Created in 1976, the service that made the company famous, TA-Q-BIN, became in only three years beneficiary. By the mid-1980s, it exceeded the volume of parcels sent by the national post.
Yamato delivery was created not only for the customer convenience in mind but also for the recipient, with concepts such as “one phone call to pick-up”, “next day delivery”, “simple packing”, but also “cheap and clear rates”.
However, TA-Q-BIN was the first to introduce, forty years ago, the Time Zone Delivery, a free of charge services which allows specifying a preferred delivery time frame.
Over the years, Yamato developed new services, including Ski TA-Q-BIN, in which ski and snowboarding goods can be delivered directly to your hotel in front of the slopes, Golf TA-Q-BIN or Cool TA-Q-BIN for fresh products.
Since the creation of the TA-Q-BIN, the heart of Yamato is clearly his sales drivers. Nowadays over 55,000 travel the roads. Their role is not just to deliver packages, but also to take care of sales, answer questions, and to accept new parcels to be delivered when they visit customers. By being the "face" of the company, in direct contact with customers, they are also the ones who sometimes propose to develop new services. It’s like this that Ski-TA-Q-BIN was launched, under the recommendations of sales drivers in Nagano.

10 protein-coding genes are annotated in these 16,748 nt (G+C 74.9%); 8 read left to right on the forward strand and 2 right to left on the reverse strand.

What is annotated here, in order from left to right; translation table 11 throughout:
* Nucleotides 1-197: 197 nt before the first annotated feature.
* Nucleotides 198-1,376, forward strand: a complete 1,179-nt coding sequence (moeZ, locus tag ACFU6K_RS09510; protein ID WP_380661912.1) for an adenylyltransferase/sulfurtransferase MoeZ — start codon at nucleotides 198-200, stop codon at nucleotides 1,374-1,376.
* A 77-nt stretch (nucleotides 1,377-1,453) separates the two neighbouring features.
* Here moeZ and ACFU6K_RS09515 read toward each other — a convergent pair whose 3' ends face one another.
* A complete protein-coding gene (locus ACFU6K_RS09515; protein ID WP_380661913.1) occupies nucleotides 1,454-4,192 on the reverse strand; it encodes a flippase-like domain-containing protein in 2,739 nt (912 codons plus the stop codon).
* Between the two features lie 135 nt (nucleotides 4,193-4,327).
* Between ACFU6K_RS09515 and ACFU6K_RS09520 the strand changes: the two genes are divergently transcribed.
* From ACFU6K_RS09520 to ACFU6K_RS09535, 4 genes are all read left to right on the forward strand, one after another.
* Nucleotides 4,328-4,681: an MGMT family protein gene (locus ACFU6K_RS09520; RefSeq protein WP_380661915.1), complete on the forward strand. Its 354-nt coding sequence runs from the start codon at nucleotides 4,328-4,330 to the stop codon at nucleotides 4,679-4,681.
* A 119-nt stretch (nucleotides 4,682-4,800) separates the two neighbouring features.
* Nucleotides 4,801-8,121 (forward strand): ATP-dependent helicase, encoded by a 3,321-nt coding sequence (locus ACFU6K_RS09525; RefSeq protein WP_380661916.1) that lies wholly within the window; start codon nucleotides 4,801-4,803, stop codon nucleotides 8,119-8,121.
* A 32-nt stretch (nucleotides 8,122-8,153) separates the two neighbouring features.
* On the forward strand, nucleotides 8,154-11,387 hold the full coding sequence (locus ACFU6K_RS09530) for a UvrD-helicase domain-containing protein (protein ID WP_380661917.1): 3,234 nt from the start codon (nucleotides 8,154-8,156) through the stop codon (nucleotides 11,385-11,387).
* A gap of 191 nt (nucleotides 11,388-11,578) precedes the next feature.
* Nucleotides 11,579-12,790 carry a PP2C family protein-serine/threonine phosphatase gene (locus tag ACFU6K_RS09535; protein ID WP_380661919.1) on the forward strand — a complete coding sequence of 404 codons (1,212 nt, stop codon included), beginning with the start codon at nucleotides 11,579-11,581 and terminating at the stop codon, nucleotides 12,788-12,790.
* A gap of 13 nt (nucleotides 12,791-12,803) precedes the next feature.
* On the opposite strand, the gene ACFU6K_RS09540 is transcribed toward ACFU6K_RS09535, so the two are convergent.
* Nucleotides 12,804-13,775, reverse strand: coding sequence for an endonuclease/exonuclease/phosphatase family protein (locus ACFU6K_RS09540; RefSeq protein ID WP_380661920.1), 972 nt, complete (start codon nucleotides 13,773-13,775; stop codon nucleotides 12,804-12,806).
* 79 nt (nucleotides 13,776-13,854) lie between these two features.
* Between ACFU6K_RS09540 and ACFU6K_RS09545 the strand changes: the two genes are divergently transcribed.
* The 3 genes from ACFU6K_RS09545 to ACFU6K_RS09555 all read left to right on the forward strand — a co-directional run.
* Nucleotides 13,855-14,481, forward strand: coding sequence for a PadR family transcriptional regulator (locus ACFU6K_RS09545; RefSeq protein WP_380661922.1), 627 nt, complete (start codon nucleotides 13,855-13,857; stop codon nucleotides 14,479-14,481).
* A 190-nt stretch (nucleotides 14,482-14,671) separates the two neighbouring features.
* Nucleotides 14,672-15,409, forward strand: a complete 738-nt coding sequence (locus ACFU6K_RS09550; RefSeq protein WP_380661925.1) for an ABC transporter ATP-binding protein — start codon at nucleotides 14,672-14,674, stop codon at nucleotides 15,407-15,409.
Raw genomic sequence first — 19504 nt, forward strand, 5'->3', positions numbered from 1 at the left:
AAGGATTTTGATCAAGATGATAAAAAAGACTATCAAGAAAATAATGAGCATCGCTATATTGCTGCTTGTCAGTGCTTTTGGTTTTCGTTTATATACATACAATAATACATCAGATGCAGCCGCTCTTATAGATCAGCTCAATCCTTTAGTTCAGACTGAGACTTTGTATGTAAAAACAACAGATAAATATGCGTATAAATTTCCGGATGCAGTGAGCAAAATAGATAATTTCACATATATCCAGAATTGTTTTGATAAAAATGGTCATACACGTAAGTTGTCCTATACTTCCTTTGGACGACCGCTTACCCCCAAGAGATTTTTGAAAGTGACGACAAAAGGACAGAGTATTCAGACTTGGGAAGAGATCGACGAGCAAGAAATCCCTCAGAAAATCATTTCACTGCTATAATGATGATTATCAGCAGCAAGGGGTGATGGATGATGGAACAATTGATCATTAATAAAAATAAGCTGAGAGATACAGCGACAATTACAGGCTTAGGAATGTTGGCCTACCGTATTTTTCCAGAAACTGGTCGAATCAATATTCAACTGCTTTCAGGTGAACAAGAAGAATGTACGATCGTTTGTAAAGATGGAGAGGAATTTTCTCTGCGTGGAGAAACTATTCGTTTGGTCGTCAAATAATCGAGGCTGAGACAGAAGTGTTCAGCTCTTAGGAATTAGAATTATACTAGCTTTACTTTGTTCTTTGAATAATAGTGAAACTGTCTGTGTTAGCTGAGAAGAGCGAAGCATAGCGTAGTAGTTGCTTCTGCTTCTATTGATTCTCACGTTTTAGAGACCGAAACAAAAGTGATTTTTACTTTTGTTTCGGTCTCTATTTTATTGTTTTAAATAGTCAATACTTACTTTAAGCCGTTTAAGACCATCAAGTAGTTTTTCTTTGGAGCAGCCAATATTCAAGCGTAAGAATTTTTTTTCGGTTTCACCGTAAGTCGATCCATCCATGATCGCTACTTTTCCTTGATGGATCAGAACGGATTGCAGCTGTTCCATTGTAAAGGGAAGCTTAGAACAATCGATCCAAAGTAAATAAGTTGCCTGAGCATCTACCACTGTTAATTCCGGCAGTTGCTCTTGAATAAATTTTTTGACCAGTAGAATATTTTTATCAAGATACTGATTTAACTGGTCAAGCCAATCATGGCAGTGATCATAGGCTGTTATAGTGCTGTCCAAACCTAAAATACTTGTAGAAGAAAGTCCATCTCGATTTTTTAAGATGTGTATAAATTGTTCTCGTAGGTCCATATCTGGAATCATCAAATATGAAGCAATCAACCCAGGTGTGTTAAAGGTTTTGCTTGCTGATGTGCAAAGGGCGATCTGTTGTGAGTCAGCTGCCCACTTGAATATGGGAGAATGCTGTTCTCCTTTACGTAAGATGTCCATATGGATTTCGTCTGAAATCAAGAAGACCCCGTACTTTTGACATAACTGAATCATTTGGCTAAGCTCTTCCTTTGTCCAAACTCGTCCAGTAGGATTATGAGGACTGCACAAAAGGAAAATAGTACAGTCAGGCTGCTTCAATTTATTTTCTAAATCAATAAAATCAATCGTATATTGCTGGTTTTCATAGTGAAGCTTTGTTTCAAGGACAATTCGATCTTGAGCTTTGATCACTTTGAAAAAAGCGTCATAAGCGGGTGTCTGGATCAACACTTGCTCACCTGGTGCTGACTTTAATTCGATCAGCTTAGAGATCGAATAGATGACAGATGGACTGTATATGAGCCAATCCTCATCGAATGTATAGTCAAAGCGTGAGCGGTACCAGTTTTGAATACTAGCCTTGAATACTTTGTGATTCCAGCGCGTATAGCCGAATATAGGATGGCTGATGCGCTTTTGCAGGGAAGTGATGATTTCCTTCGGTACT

Available 365 days a year, Japanese delivery services are particularly easy to use, even for those who do not understand Japanese. When it comes to Yamato’s TA-Q-BIN, there are three ways to send a package: drop it in one of the sales offices, in one of the dedicated branches, or have a driver who picks it directly at your place. From those traveling for the first time to Japan, it’s also possible to get your luggage delivered from the airport to your hotel or home. Called Airport TA-Q-BIN, it is a great way to avoid the inconvenience of having to bring them with you, whether it's from Tokyo main airpots, including Narita, or any of the country's major airports.
Simple and easy to remember, Yamato’s logo has become a usual sight on Japan’s streets. But few actually knows where it comes from. Inspired by the "parent-child cat mark" of an American transportation partner company, the logo represents a cat mother carrying her kitten gently, an attitude that should be the same than a delivery company should have, according to Yasuomi Ogura, president at that time. As a black-cat is not ill-omened in Japan, and even was able to ward off evil or cure illness in children in ancient Japan, it quickly became the company trademark.
*This information is from the time of this article's publication.